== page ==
Feeling that the Peoples Democratic Party (PDP) would give him the platform to serve the people more, Uzoh had joined the party and, in 2003, offered himself to serve as governor. However, the shenanigans in the PDP forced him to join the National Democratic Party (NDP), on whose ticket he contested the Anambra governorship election, along with Dr. Chris Ngige of the PDP and Peter Obi of the All Progressives Grand Alliance (APGA). One interesting thing is that during electioneering for the election, Uzoh showed that politics should be without bitterness. A story was told how he and Peter Obi met on campaign grounds, but instead of a clash and bitterness, they felicitated and even shared food. The election, which was marred by irregularities, had produced Ngige as governor, but the results were, eventually, cancelled by the courts, to ensure Obi’s emergence as governor, a position he held for two terms.
Since 2003 and now, Uzoh’s passion to serve the people has not waned. He has been in touch with his people. He knows their aspirations, needs and plights. He has helped them in his little way. And he wants to do it in a bigger way, as governor and, therefore, change their fortunes, for the best. With Anambra State governorship election scheduled for November 18, 2017, Uzoh has, again, declared his intention to contest and serve his people, now on the platform of the All Progressives Congress (APC), a party he joined three years ago when most South easterners did not want to touch it with a long pole.
In the calculation for the Anambra governorship election, Uzoh is easily the game changer for the APC. With what he has done, in philanthropy, which has made him a man of the people at the grassroots and the church in Anambra, he is the best bet for the APC. At a time the party is still battling for acceptance in the South-East, despite the avalanche of defections by people who are more interested in what they would use the party to achieve for themselves rather than believing in it, what will make the difference, in Anambra, are the quality and popularity of the candidate. If the APC plays to the gallery in Anambra and fields a candidate without widespread home appeal, but whose money would buy off the delegates, the status quo will remain, with the party in control at present digging in.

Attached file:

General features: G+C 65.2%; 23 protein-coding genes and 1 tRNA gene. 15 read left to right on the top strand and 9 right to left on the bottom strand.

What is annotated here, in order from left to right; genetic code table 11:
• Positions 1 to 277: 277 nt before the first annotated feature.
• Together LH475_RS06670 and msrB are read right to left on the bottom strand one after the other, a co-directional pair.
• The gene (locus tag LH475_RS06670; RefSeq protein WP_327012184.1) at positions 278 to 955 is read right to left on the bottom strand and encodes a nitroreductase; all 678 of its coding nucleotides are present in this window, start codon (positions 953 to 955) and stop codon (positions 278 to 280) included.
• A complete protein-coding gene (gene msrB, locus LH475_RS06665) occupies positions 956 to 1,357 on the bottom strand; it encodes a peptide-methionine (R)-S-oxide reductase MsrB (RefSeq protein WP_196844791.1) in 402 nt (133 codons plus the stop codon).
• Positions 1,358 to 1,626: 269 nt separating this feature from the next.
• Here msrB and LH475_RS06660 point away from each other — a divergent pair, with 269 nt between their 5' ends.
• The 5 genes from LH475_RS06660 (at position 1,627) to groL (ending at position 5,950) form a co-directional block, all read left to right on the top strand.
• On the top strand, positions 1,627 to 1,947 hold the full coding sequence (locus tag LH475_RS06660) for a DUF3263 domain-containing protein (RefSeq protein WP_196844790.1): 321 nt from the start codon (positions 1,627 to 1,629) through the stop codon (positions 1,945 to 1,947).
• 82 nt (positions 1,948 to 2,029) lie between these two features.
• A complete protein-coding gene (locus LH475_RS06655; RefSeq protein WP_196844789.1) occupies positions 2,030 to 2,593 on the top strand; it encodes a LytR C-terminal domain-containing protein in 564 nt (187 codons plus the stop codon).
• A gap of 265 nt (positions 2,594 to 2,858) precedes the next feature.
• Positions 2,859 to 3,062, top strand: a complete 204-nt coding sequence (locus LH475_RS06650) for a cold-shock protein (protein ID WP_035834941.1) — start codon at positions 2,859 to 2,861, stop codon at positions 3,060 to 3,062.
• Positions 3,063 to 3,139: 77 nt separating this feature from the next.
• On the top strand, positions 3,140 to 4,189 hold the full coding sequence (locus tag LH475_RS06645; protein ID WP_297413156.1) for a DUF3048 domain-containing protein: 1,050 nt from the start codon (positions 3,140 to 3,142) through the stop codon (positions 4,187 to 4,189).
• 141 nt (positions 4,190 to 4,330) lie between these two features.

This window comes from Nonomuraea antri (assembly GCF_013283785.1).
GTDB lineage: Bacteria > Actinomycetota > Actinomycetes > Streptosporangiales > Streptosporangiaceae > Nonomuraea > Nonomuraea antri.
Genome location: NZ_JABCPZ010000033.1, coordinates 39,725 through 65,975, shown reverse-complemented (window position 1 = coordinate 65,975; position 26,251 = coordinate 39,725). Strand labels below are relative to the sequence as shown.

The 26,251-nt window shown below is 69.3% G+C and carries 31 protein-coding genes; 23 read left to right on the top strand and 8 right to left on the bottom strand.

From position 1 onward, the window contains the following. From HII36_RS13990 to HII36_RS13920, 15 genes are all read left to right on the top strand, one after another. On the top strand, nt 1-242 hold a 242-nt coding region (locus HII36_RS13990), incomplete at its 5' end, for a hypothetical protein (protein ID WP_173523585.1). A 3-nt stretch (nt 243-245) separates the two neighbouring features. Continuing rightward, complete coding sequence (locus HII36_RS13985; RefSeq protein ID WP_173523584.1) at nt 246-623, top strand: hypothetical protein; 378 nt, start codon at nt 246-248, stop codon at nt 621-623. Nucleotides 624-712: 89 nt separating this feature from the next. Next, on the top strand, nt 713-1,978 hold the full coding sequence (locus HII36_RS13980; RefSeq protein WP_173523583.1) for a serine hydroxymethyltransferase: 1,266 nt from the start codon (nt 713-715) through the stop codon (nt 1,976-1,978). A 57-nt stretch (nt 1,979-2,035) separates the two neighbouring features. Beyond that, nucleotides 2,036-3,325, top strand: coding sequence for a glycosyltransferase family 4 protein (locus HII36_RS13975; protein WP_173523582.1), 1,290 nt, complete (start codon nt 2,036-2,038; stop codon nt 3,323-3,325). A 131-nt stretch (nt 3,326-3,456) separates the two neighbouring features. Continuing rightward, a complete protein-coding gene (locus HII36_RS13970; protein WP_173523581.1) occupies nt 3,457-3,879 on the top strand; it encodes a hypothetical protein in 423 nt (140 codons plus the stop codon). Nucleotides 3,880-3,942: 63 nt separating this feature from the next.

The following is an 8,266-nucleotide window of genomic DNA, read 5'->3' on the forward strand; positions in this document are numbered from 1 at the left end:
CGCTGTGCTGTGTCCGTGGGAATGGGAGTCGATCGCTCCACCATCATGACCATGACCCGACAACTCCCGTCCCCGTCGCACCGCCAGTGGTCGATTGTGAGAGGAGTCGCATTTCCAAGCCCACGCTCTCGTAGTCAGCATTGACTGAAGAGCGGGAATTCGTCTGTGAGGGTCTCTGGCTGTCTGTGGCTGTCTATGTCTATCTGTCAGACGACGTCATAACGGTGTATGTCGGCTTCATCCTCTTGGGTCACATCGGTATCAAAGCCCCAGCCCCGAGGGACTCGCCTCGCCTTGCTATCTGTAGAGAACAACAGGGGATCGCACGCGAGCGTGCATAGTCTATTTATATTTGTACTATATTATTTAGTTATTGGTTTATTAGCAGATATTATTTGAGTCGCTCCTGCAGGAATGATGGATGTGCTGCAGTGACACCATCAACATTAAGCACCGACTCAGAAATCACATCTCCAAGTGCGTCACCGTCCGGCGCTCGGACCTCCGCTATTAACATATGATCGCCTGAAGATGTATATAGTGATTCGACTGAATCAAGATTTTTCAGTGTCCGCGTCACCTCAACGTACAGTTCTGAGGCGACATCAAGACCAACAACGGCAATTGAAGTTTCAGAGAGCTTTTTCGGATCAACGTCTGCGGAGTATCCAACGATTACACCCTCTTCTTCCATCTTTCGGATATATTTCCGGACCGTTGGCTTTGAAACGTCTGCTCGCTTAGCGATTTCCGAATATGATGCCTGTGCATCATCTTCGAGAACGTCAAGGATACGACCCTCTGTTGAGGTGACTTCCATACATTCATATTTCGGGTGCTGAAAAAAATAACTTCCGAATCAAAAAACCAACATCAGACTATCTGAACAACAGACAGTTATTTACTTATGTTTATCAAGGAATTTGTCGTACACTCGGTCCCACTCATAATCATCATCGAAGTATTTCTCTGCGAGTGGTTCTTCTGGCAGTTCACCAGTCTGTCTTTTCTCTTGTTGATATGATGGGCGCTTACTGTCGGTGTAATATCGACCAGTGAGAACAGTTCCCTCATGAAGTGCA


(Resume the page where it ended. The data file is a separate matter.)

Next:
The politics of Anambra State is that of the grassroots. It is about those who have connection with the people. It also has something to do with the church: Catholic and Anglican. These two factors – grassroots and the church – combined, are the major determinants to who becomes governor. Uzoh’s philanthropy links him to the grassroots and the church. Besides, the fact that all senatorial districts in Anambra have produced the governor is an indication that Uzoh’s governorship will not upset whatever perceived zoning arrangement, especially since his Anambra South Senatorial District produced a governor who stayed in office for a single term of four years. Uzoh has prepared himself for service. He has gone to school, with BSc (Business Administration), LLB (Law), MSc (Marketing) and PhD (Economics) and, therefore, has honed his intellect and skills. As a company executive, he has experience in management and leadership.
No doubt, Uzoh, in his nature, will not get involved in dirty lobbying or money politics, which the new joiners of APC, whose interest in the governorship ticket is the driving force, it is hoped that the gods of APC, both in Anambra and national, know that if the party would win, it must field a candidate, who is more popular and whose grassroots acceptance are stronger than the incumbent governor, Willie Obiano. Obinna Uzoh fits the bill. And as he marks his 54th birthday today, the same date Anambra State governors take oath of office, his compassion, philanthropy, selfless service and finesse will count for him in the race to Anambra Government House..